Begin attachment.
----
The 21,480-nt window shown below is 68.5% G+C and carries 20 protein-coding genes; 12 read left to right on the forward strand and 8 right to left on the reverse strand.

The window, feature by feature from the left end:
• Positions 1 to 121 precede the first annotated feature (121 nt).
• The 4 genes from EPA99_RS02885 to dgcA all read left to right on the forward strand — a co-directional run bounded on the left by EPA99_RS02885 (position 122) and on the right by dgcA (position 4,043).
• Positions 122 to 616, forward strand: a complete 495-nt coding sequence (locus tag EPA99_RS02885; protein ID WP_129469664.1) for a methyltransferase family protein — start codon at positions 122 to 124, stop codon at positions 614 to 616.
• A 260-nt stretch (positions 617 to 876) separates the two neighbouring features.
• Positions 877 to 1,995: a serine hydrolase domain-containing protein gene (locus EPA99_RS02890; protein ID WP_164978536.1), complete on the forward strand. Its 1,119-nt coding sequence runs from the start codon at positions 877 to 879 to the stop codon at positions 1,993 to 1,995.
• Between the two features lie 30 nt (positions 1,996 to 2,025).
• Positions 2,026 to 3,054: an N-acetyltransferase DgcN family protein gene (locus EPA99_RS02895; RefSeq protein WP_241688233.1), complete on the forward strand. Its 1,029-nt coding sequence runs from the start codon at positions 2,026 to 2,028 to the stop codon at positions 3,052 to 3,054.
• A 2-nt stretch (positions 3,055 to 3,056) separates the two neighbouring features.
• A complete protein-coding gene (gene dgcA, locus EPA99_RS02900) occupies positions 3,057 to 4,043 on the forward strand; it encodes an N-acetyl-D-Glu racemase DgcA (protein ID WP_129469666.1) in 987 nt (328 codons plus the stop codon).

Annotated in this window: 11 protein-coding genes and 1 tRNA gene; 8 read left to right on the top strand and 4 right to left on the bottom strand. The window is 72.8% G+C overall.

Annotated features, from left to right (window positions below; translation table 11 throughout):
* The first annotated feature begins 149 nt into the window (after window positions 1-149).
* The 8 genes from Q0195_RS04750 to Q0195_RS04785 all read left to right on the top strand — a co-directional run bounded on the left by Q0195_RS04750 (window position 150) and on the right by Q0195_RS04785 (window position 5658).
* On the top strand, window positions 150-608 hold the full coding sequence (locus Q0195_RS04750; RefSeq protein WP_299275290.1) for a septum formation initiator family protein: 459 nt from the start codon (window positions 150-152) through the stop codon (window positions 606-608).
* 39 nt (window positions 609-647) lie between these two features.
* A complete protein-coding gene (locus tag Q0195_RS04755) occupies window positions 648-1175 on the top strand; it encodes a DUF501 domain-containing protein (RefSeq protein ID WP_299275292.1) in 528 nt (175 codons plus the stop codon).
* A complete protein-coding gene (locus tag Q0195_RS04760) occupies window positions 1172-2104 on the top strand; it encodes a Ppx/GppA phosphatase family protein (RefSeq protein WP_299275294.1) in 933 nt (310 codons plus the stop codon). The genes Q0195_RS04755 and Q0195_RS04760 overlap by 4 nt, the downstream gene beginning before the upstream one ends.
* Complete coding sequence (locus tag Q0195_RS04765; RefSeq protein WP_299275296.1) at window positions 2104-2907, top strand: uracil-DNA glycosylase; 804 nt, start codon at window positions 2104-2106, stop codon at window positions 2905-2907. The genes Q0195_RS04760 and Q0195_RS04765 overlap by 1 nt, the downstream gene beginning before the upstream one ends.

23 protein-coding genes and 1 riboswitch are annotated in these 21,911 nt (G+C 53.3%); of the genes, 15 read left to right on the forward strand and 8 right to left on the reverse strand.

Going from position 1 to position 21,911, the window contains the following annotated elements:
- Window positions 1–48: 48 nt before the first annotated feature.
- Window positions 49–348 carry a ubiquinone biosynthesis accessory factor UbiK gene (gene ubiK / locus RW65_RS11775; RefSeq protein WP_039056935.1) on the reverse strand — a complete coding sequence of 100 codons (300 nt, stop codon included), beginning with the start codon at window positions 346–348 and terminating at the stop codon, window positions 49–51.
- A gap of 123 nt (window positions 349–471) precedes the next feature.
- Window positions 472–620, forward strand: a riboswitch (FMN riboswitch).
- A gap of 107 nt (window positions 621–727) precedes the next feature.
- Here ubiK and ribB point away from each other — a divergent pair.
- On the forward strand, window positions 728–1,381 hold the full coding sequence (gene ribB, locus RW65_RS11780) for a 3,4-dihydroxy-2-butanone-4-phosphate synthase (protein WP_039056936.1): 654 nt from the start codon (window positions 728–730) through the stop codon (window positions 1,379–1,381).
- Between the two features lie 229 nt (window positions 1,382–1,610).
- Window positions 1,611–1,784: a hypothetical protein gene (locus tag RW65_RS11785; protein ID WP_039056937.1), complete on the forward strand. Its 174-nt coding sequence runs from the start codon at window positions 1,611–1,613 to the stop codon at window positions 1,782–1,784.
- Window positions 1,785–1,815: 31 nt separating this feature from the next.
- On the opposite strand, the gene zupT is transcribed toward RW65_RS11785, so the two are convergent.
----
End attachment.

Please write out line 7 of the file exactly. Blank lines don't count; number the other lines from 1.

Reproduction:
• Positions 877 to 1,995: a serine hydrolase domain-containing protein gene (locus EPA99_RS02890; protein ID WP_164978536.1), complete on the forward strand. Its 1,119-nt coding sequence runs from the start codon at positions 877 to 879 to the stop codon at positions 1,993 to 1,995.